Fig. 5. Overall configuration for satellite experiment.

Examples of the constellation before and after interference cancellation are shown in Figs. 6(a) and (b), respectively. As shown in Fig. 6(a), the transmitted V/H signals were mixed and rotated owing to cross-polarization interference and V/H asynchronous frequency offsets. After interference cancellation, however, the transmitted V/H signals were demodulated individually without any cross-polarization interference; the frequency offsets are shown in Fig. 6(b).


Fig. 6. Signal constellation: (a) before interference canceller and (b) after demodulation.

Examples of the bit error rate performance measured in the BS-to-FS and BS-to-MS links are shown in Fig. 7. The polarization angle in the BS-to-FS link was adjusted to act as a reference. The degradation in the required ratio of the energy per bit to noise power spectral density (Eb/N0) was about 0.8 dB compared with computer simulation regardless of the ship motion.


Fig. 7. Bit error rate performance.

Finally, we verified the CCU-based channel management. The spectrum of the satellite transponder after the assignment of the channels listed in Table 2 is shown in Fig. 8. as an example. As each carrier°«s transmission rate was about 80 kbit/s, it was also confirmed that channel assignment was carried out as intended. Note that the carrier on the left (V-pol.) is a CCU control channel.


Table 2. Channel parameters and assigned carrier number by CCU.


Fig. 8. Channel assignment by CCU.

5. Conclusion

This article described the APDM satellite communications system and feasibility evaluation experiments conducted on a polarization-tracking-free Ku-band broadband mobile satellite communications system. Satellite experiments confirmed that a polarization-tracking-free Ku-band system can be achieved by raising the link margin by 0.8 dB.

Acknowledgment

This work is related to research sponsored by the Ministry of Internal Affairs and Communications through grants for °»Research and Development of the Adaptive Polarization Division Multiplexing (APDM) for satellite communications°….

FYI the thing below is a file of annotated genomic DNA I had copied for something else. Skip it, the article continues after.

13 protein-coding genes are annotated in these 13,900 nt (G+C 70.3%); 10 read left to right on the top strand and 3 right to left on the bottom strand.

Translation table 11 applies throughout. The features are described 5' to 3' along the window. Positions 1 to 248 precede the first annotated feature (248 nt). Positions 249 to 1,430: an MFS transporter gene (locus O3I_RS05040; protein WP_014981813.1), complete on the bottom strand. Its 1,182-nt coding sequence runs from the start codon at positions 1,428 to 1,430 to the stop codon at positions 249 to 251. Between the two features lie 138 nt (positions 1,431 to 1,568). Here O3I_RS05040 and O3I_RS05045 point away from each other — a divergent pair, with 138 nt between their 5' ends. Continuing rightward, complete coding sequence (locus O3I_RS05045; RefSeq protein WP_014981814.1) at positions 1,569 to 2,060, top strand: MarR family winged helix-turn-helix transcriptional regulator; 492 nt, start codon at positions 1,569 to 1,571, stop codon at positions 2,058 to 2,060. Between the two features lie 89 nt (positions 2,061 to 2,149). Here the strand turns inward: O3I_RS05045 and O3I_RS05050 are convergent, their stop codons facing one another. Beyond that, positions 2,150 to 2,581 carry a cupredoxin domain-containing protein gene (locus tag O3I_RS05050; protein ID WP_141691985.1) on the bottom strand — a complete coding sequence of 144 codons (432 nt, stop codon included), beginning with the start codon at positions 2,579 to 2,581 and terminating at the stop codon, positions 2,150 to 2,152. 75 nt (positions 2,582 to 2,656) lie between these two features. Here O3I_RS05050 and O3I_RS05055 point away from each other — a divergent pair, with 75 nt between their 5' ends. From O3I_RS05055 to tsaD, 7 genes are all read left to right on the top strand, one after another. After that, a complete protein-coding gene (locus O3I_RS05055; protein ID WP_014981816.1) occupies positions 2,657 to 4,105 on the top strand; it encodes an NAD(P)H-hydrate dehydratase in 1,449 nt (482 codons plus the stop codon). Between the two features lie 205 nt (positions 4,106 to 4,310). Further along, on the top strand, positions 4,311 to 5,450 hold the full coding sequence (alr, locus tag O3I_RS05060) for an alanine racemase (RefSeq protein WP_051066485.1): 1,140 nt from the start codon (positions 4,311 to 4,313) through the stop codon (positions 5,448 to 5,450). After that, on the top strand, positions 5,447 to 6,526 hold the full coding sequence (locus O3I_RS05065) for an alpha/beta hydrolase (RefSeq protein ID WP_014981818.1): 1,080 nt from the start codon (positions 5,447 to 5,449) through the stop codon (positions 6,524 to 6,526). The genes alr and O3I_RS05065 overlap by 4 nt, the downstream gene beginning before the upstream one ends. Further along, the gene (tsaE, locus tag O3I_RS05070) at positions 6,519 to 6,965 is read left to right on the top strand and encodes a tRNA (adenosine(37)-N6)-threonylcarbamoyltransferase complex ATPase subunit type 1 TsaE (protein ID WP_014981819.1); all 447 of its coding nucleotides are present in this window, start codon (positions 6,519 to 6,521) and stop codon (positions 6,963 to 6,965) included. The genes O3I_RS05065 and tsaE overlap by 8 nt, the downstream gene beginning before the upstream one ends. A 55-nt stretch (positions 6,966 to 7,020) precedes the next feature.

References

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[3] F. Yamashita, J. Abe, K. Kobayashi, and H. Kazama, °»Frequency Asynchronous Cross-polarization Interference Canceller for Variable Polarization Frequency Division Multiplexing (VPFDM),°… IEICE Trans. Commun., Vol. E92-B, No. 11, pp. 3365–3374, 2009.
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https://www.ntt-review.jp/archive/ntttechnical.php?contents=ntr201108ra2.html
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Yoshinori Suzuki
Research Engineer, Satellite Communication Systems Group, Wireless Access Systems Project, NTT Access Network Service Systems Laboratories.
He received the B.E., M.E., and Ph.D. degrees from Tohoku University, Miyagi, in 1993, 1995, and 2005, respectively. He joined NTT Wireless Systems Laboratories in 1995. Since then, he has been engaged in R&D of multibeam antenna feed systems for communications satellites. He is currently working on earth station antenna systems for mobile satellite communications systems. He received the Young Researcher°«s Award from IEICE in 2002 and the Best Paper Award of NTT Technical Publications in 2007. He is a member of the Institute of Electronics, Information and Communication Engineers (IEICE).